Mike Wilke, writer and illustrator for Cornerstone Stories, says his favorite fable he’s done is “The Bearded Fool,” a story about a man who decides to burn part of his beard off after reading that all men with long beards are fools. “I did relate to it,” Wilke laughs. (Kaylin Creason/Review)
Maplewood illustrator Mike Wilke exhibits comics from his book “Watermelon Bones: The Sequel.” (Kaylin Creason/Review)
Political cartoonist Mike Wilke, 58, has been drawing for most of his life, but he’s never done anything like this. For the past year, Wilke has been illustrating fables for children’s books.
At the Lake of the Ozarks, a great blue heron flies near the bluffs on the shore near the blooming redbud trees.
Jack Uxa of Jack’s Guide Service beams as he holds up two largemouth bass he caught in Lake of the Ozarks.
This colorful salad of chicken, tomatoes, corn and black beans was featured at H. Toad’s Bar and Grill at Camden on the Lake Resort.
In the early 1900s, a wealthy Kansas City businessman chose a hilltop near Lake of the Oaarks to build a sprawling retreat resembling a European castle. Years later the castle caught fire and only the stone ruins remain in what is now Ha Ha Tonka State Park.
The green leaves against the turquoise water are found at the scenic spring in Ha Ha Tonka State Park.
Like over 2,400 people before them, Susan and Steve Pollack renewed their wedding vows in the spectacular Bridal Cave near the Lake of the Ozarks.
For years, friends have been talking about their boating, fishing and wine tasting trips to the beautiful resort area of the Lake of the Ozarks in central Missouri, and I wanted to go, too.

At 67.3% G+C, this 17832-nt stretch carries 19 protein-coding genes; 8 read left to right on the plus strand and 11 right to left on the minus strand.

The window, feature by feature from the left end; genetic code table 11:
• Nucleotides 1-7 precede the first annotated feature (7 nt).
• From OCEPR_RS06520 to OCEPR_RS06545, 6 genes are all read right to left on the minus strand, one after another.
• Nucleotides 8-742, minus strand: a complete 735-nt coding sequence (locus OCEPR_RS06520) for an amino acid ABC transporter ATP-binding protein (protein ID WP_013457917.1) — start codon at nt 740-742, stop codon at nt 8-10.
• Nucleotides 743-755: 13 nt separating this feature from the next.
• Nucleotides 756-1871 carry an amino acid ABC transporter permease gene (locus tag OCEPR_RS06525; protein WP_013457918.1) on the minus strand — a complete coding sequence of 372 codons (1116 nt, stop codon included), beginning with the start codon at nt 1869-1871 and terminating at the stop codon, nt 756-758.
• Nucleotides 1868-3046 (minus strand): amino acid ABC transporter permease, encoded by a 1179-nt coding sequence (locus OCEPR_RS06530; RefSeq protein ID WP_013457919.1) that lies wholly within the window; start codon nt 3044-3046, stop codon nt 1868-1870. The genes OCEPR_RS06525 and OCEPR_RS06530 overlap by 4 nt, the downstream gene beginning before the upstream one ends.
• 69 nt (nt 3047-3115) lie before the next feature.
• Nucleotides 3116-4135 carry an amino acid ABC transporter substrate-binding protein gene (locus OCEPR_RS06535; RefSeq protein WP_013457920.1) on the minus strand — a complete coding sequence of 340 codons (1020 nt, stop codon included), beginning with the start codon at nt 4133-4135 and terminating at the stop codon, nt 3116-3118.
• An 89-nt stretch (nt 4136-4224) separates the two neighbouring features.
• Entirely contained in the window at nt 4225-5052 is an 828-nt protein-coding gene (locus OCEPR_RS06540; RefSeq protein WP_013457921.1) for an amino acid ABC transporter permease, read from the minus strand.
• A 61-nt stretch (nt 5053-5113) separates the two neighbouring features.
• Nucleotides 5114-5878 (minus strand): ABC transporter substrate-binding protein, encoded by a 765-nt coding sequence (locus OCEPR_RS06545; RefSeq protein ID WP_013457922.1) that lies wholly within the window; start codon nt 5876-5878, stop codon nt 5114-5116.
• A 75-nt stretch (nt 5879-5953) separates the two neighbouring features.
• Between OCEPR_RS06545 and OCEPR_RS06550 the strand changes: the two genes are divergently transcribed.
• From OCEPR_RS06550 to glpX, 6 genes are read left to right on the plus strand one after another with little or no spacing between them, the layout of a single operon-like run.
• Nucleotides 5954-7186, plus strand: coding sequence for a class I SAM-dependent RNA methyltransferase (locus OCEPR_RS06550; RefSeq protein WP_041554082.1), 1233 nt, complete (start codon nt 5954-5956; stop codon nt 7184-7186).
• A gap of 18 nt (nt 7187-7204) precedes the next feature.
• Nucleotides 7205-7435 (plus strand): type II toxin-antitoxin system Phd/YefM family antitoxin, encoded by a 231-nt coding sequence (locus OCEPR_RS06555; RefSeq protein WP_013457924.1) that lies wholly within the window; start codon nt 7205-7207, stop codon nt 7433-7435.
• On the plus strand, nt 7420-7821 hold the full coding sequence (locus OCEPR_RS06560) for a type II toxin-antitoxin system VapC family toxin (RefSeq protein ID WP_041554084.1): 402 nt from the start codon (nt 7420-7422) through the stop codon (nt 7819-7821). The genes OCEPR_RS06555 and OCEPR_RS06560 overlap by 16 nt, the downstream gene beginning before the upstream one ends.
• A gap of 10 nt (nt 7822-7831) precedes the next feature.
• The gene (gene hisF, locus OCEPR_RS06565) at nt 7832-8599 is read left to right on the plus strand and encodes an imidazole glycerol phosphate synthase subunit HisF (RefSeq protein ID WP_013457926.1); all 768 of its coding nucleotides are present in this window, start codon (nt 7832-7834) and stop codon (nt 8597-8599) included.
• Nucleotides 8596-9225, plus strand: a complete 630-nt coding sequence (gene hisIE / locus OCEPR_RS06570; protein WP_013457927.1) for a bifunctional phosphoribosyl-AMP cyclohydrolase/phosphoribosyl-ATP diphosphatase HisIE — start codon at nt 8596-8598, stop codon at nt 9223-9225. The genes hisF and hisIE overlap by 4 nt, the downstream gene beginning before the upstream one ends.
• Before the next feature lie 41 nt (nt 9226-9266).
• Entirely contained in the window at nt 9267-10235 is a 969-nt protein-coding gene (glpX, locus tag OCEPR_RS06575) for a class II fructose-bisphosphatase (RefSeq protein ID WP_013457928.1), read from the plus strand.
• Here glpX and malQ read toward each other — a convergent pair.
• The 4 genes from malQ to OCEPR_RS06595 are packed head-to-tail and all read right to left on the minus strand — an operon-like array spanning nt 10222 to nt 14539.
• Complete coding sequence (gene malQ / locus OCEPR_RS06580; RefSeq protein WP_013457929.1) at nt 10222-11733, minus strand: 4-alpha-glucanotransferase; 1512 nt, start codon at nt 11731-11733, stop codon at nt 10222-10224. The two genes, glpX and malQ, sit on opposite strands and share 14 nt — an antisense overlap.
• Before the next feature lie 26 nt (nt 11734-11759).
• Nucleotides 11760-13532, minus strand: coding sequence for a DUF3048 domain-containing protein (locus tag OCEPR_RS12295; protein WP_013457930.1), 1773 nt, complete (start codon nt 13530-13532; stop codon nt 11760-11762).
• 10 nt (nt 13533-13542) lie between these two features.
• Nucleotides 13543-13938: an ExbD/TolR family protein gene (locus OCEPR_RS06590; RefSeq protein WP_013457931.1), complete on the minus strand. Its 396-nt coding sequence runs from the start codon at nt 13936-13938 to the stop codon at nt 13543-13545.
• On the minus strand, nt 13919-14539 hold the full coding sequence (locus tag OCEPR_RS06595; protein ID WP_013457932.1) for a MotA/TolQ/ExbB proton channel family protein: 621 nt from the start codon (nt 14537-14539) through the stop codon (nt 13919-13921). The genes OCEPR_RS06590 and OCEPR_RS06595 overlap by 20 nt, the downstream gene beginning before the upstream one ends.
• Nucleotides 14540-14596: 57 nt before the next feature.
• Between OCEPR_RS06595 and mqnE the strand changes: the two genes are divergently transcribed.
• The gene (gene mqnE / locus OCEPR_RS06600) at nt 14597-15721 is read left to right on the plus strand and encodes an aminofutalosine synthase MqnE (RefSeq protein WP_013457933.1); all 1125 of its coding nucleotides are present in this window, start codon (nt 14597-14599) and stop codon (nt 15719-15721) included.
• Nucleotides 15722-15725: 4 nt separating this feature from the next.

The Texas White House is where President Lyndon Johnson met with members of Congress and world leaders in the 15 months total he spent at his family home outside Fredericksburg, Texas. (Pamela O’Meara/Review)
LBJ’s Texas White House office was a comfortable place to work while he was away from Washington, D.C. There was a desk as well for his press secretary, Bill Moyers. (Pamela O’Meara/Review)
LBJ’s bedroom has a massage table for his back problems, which is also the place he had a massive heart attack and died in 1973. Because he used to have visitors in the master bedroom, Lady Bird got tired of pulling the covers up over her head, so they built separate rooms. Their clothing still fills the closets. (Pamela O’Meara/Review)
Fifty years ago on July 2, President Lyndon Baines Johnson signed the Civil Rights Act which was sometimes called the “bill of the century” and a continuation of President John Kennedy’s initiative
The 17 students from the Barrett High School class of1964 and student advisor Chuck Nicholi, center back, could not imagine all the changes that would take place in the 50 years after graduation.
Left, Connie Hanson, Kathy Ehlers (deceased), Christi Sumstead, and Vonny Rohloff, 1964 Barrett High School graduates, played in the clarinet quartet 50 years ago.
Three gals from the Barrett High School class of 1964 relax with their dads (all deceased) after baccalaureate. Left, Gerald and Connie Hanson, Chester and Marilyn Anderson and Edwin and Vonny Rohloff.
Taking a selfie in 1964 in a photo booth are from left: Connie Hanson, Vonny Rohloff and Marilyn Anderson.